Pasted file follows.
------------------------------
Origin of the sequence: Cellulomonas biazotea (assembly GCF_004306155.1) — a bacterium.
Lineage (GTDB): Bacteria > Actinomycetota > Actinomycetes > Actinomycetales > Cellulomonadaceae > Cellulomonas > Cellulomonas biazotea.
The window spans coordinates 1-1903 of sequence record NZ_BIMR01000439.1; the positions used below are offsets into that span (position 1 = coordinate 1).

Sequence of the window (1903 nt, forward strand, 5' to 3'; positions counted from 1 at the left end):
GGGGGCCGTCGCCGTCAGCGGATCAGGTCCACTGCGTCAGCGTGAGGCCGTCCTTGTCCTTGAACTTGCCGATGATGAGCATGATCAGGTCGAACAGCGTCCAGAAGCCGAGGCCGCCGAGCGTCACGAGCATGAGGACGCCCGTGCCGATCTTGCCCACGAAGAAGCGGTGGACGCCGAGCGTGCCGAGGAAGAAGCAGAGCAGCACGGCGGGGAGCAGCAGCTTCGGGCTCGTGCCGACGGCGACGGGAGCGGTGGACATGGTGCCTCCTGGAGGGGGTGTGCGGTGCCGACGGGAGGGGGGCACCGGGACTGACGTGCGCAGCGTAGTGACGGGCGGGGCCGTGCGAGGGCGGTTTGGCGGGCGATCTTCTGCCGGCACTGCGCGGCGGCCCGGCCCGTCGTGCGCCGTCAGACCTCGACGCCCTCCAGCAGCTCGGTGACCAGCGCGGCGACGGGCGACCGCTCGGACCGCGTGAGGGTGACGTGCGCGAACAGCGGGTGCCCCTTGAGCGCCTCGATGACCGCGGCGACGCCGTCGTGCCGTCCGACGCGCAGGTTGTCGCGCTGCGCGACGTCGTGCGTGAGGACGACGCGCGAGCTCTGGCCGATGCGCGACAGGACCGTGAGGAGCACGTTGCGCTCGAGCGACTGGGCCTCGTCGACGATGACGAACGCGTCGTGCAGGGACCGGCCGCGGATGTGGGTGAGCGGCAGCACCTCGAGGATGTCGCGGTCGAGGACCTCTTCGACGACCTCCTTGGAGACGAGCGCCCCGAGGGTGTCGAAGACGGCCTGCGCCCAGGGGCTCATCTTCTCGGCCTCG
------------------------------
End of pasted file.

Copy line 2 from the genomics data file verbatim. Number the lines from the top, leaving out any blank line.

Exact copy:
Lineage (GTDB): Bacteria > Actinomycetota > Actinomycetes > Actinomycetales > Cellulomonadaceae > Cellulomonas > Cellulomonas biazotea.